Watch Cutter's Way and The Big Lebowski back to back and try not to see the parallels.  Is Lebowski a sequel? Or a remake, (Of the film Cutter’s Way - I should say – Not the book Cutter and Bone)? I think it goes way beyond homage. The Dude and Walter are far less tragic than Bone and Cutter, but they carry the faint echo into the 1990's of the original 1970's scream.

 

I don't think the Coens will ever comment on it, but the glazed smirk of Jeff Bridges' Lebowski says it all. A wink's as good as a nod, Dude.

 

 

 

Cutter and Bone 

 

 

 

 

 

 

 

 

 

 

 

 

 

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Re: "Ransom Notes"New Blog by PaulH

Pride & Prejudice or Plain Unfettered Neglect

 

by Blogger Jedidiah-Ayres 

 

You know how it goes? You finally pick up a book by that author that’s been haunting the periphery of your subconscious for too long and suddenly you can’t imagine life before them? 

 

http://bookclubs.barnesandnoble.com/t5/Ransom-Notes/Pride-amp-Prejudice-or-Plain-Unfettered-Neglect/...

 

Excerpt:


 I’m not sure what eventually convinced me to put aside my gender bias and read Patricia Highsmith or my equally baseless age-related issues with James Crumley’s high-octane, Milo and Sughrue books, (God bless him – he aged his characters in real time and by the end they were some well worn pieces of humanity), but once again, what everybody said turned out to be right. These books rocked.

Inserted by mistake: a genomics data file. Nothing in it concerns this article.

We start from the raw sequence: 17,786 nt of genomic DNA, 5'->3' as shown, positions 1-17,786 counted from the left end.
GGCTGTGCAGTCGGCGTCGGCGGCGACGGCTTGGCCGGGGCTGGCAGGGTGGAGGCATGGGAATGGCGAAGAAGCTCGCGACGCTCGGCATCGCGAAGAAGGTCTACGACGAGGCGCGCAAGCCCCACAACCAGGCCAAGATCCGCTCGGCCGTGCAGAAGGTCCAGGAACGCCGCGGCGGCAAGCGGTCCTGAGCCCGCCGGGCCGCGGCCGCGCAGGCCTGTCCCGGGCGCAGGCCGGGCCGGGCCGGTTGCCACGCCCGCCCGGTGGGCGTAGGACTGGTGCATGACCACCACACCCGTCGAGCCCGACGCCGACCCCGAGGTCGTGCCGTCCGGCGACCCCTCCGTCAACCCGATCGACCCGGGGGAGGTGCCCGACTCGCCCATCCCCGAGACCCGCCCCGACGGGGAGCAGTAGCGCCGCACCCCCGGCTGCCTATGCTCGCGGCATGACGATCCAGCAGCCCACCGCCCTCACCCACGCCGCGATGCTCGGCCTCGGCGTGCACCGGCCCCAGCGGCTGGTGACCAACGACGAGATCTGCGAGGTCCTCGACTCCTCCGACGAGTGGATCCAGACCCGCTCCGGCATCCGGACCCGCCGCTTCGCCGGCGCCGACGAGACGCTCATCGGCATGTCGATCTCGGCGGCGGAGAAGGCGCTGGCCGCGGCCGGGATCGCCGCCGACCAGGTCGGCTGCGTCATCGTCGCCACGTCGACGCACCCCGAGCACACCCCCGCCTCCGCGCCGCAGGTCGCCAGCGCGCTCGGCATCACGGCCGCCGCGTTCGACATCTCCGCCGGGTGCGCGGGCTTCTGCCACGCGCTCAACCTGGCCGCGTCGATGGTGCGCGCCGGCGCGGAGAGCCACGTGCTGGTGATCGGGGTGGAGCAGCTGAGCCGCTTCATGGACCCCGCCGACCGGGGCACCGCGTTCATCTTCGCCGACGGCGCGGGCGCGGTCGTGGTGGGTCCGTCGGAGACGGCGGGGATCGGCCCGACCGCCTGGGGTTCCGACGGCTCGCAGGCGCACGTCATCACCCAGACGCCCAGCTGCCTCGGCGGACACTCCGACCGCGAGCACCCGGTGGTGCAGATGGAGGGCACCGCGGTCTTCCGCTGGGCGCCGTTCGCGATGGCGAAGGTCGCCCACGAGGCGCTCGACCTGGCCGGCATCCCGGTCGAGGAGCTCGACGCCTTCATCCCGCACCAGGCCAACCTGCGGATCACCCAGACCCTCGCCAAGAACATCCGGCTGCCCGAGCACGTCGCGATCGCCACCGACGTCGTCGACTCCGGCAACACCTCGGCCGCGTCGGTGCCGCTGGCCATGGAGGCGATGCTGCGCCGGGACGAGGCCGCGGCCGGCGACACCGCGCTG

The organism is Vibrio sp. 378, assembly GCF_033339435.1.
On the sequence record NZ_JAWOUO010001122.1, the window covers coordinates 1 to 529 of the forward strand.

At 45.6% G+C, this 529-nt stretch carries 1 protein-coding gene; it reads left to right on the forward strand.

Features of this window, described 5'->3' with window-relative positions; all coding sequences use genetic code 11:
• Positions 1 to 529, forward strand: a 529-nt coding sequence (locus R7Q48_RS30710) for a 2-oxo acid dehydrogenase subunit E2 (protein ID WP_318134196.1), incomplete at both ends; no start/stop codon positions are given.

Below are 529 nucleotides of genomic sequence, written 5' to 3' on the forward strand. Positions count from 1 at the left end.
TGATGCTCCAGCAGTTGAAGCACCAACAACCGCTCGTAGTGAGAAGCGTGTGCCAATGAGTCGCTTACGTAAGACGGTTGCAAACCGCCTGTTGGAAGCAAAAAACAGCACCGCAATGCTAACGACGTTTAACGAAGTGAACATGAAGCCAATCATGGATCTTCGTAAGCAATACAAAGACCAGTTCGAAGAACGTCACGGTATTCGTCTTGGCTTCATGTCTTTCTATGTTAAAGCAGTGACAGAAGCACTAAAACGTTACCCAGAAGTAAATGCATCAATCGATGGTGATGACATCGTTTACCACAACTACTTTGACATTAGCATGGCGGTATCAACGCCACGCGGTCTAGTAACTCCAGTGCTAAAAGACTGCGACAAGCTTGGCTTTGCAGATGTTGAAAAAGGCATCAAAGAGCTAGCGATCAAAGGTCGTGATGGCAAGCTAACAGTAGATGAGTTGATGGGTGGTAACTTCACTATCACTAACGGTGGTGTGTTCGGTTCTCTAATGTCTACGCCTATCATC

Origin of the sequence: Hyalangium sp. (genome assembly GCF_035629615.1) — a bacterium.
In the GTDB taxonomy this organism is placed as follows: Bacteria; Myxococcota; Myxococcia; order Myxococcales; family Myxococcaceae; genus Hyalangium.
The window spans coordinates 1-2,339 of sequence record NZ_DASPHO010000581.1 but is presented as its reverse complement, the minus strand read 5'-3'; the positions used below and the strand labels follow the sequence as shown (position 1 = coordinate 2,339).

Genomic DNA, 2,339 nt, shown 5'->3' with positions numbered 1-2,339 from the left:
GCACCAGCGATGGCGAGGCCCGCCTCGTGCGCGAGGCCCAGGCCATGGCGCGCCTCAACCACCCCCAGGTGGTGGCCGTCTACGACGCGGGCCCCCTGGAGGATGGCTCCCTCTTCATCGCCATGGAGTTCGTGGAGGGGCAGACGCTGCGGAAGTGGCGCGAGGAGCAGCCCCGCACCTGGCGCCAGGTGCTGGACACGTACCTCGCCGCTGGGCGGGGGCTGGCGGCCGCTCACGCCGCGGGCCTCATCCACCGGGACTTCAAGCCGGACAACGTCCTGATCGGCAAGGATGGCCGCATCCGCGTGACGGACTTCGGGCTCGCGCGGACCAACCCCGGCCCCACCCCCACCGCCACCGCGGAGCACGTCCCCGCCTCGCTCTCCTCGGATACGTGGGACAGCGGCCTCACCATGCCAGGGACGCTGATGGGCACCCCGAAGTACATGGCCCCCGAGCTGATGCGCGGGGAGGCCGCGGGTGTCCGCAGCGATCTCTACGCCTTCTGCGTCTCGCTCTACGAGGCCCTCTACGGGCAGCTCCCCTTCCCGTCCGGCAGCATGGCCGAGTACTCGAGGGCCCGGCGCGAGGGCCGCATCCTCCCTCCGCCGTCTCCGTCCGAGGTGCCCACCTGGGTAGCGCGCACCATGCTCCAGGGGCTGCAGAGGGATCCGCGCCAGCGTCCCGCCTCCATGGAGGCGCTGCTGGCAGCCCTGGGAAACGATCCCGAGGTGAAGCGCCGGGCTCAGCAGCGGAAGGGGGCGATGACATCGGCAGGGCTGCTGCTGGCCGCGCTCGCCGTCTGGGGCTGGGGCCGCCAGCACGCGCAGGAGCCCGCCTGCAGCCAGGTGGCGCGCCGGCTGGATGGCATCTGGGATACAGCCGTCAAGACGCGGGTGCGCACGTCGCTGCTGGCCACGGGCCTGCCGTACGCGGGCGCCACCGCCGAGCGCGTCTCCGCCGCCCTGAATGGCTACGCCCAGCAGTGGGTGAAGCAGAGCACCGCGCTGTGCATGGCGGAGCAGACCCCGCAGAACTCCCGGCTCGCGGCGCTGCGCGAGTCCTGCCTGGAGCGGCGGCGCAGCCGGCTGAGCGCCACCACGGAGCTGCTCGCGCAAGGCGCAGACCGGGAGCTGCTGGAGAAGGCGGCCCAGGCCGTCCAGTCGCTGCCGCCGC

So, whether it’s a low opinion of the person who recommended it, a lousy movie adaptation or one of the aforementioned biases, I’m curious what kept you from trying your favorite books or writers earlier?


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Re: "Ransom Notes"New Blog by PaulH

N.O. Way!

by Blogger Jedidiah-Ayres

 

Okay, so everybody knows Anne Rice is from The Big Easy, but for anybody looking to soak up a little more of the Louisiana region -- and to celebrate the Saints' Super Bowl victory! -- check out these crime classics.

 

http://bookclubs.barnesandnoble.com/t5/Ransom-Notes/N-O-Way/ba-p/474026

 

Excerpt: